20 October 2017 | by Dr Funke Baffour
A recent conversation about the suicide of Linkin Park singer Chester Bennington, prompted me to write this piece on depression in men.
According to the World Health Organisation (WHO), more than 300 million people suffer from depression - which is characterised by deep sadness, lethargy, feelings of worthlessness, and a loss of interest in social activities - and half of those do not receive treatment, either due to lack of awareness or due to stigma.
There is, after all, still a perception among many that men should be strong and always in control of their emotions.
But the fact is that both men and women get depressed, and the symtoms of depression are similar regardless of gender.
However, men tend to be less adept at recognising symptoms of depression than women.
The reasons why the symptoms of depression in men are not commonly recognised is that men are more likely to deny these types of feelings or try to mask or hide them with other behaviours.
They are more likely to experience “stealth” depression symptoms, which can be represented as:
It is important to note that the above is not set in stone, as depression affects people in different ways, which means that particular symptoms can be unique to the individual.
It is also important to be aware that depression does not just come out of the blue! It can slowly creep up before the above symptoms are noticeable.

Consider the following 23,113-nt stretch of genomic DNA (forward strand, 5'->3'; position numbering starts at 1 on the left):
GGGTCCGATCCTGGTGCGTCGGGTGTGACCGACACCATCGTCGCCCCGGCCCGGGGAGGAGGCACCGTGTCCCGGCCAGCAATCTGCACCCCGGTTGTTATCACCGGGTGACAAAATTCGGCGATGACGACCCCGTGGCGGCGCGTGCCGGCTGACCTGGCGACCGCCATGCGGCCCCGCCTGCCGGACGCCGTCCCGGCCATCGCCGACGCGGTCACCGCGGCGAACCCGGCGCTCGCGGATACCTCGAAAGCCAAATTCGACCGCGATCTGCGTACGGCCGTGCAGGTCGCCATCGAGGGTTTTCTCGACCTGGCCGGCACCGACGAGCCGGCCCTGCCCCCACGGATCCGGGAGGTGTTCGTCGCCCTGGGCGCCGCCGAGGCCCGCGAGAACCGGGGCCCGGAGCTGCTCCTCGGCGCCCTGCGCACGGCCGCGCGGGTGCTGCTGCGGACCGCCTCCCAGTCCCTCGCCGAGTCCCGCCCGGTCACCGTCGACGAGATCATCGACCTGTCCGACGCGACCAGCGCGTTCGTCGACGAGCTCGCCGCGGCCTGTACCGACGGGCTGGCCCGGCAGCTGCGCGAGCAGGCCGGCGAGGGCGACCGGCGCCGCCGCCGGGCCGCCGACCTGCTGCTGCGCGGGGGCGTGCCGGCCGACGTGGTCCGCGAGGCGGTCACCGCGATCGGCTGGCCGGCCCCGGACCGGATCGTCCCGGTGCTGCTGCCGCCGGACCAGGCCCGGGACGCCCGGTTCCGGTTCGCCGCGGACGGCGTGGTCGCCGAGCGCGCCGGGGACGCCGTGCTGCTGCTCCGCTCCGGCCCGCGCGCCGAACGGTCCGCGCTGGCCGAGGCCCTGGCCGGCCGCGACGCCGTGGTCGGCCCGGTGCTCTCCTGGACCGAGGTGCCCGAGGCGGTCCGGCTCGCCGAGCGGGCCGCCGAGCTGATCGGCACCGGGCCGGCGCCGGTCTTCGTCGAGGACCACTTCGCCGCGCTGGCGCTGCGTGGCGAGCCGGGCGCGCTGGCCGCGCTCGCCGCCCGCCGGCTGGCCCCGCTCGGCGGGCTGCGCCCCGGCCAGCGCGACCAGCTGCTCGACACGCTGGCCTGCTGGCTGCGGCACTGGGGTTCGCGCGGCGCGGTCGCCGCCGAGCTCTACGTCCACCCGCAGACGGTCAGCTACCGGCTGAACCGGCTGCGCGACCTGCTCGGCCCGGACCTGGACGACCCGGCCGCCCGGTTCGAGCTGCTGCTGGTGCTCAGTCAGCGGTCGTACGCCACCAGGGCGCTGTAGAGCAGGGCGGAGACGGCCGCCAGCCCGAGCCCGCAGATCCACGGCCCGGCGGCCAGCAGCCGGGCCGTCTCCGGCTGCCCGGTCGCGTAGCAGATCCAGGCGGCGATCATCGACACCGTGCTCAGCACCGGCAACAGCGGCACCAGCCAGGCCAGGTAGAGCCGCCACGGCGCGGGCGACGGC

Some of the triggers to depression can be due to:
Depression in men may cause them to keep their feelings hidden, which is why it can go unrecognised in the early stages, and, left untreated, depression can be catastrophic.
For one thing, men show fewer warning signs, such as talking about suicide, and although women are more likely to attempt suicide, men suffering from depression are four times more likely to die from it, either because they tend to choose more lethal methods or because they are more likely to act more impulsively on these suicidal thoughts.
Depression is a serious and common condition, which unfortunately won't get better by itself, but which can be treated with antidepressant medication, psychotherapy, or a combination of both.
If you or someone close to you is going through depression, it is important that you seek help and support.
Talk with your doctor, mental health professional or someone you trust who can support you to seek appropriate help!
I know it can be hard to ask for help, but without the appropriate treatment depression is unlikely to go away, and possibly could get worse. Please do not suffer in silence!
No matter how dark your days may feel, there is a way out of it!
Being able to ask for help when you need it is a sign of strength, not weakness.
Some additional tips which might be helpful: